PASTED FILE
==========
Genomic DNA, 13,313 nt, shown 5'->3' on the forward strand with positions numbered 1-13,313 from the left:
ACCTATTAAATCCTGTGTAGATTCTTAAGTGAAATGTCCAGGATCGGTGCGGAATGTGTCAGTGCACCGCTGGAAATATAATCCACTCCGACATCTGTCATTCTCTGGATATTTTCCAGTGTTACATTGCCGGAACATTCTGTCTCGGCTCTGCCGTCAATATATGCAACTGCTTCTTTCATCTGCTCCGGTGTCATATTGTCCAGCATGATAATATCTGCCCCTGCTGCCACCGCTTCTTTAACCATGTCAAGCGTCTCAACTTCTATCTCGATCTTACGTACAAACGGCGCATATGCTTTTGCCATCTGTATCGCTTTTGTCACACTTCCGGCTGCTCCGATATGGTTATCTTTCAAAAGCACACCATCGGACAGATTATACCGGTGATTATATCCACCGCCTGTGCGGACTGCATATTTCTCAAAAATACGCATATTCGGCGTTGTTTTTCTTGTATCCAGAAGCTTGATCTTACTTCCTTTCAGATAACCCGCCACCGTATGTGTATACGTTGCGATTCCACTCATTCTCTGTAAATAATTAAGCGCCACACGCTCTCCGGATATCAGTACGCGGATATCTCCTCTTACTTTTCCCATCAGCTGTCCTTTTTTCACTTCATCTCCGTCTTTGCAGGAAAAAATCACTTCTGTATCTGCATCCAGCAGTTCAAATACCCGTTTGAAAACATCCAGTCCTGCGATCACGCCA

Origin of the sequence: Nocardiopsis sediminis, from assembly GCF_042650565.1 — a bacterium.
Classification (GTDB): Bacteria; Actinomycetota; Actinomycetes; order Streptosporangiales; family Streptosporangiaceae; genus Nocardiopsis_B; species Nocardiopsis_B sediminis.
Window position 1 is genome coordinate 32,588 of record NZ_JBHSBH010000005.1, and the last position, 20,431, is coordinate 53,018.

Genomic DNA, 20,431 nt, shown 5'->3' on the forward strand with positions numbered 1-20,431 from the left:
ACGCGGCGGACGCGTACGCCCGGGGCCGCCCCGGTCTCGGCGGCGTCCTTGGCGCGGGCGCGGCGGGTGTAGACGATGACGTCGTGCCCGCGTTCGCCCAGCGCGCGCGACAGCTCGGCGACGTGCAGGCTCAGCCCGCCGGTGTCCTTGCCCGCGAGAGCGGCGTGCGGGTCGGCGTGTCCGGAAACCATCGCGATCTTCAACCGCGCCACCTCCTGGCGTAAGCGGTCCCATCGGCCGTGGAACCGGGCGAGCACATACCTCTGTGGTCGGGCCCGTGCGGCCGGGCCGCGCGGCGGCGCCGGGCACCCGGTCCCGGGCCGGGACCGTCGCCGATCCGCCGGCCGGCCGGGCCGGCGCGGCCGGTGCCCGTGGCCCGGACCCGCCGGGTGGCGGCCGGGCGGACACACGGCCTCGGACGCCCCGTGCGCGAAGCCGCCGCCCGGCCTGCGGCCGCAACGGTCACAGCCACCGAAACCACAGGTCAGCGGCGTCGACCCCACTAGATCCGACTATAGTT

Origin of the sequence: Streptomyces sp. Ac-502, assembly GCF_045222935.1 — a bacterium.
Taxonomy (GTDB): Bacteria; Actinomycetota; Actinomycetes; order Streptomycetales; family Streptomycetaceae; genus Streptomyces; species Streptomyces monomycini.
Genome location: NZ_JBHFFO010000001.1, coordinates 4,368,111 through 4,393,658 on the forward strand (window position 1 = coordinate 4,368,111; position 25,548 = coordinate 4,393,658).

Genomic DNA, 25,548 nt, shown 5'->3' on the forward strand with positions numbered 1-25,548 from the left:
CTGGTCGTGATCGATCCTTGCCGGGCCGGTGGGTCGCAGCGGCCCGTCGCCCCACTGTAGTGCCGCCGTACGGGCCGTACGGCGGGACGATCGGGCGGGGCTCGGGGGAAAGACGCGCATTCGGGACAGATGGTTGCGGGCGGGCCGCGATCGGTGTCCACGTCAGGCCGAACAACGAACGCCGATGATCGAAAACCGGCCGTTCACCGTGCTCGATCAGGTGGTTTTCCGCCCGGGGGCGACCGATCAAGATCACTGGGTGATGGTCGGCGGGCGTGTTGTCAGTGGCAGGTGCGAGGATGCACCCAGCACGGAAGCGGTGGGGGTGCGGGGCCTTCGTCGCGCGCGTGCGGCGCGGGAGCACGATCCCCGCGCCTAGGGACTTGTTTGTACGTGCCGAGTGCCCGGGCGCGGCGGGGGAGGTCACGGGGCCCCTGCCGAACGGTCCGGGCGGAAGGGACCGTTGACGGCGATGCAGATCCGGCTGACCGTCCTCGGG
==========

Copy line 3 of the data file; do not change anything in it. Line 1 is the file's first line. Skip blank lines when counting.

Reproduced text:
Origin of the sequence: Nocardiopsis sediminis, from assembly GCF_042650565.1 — a bacterium.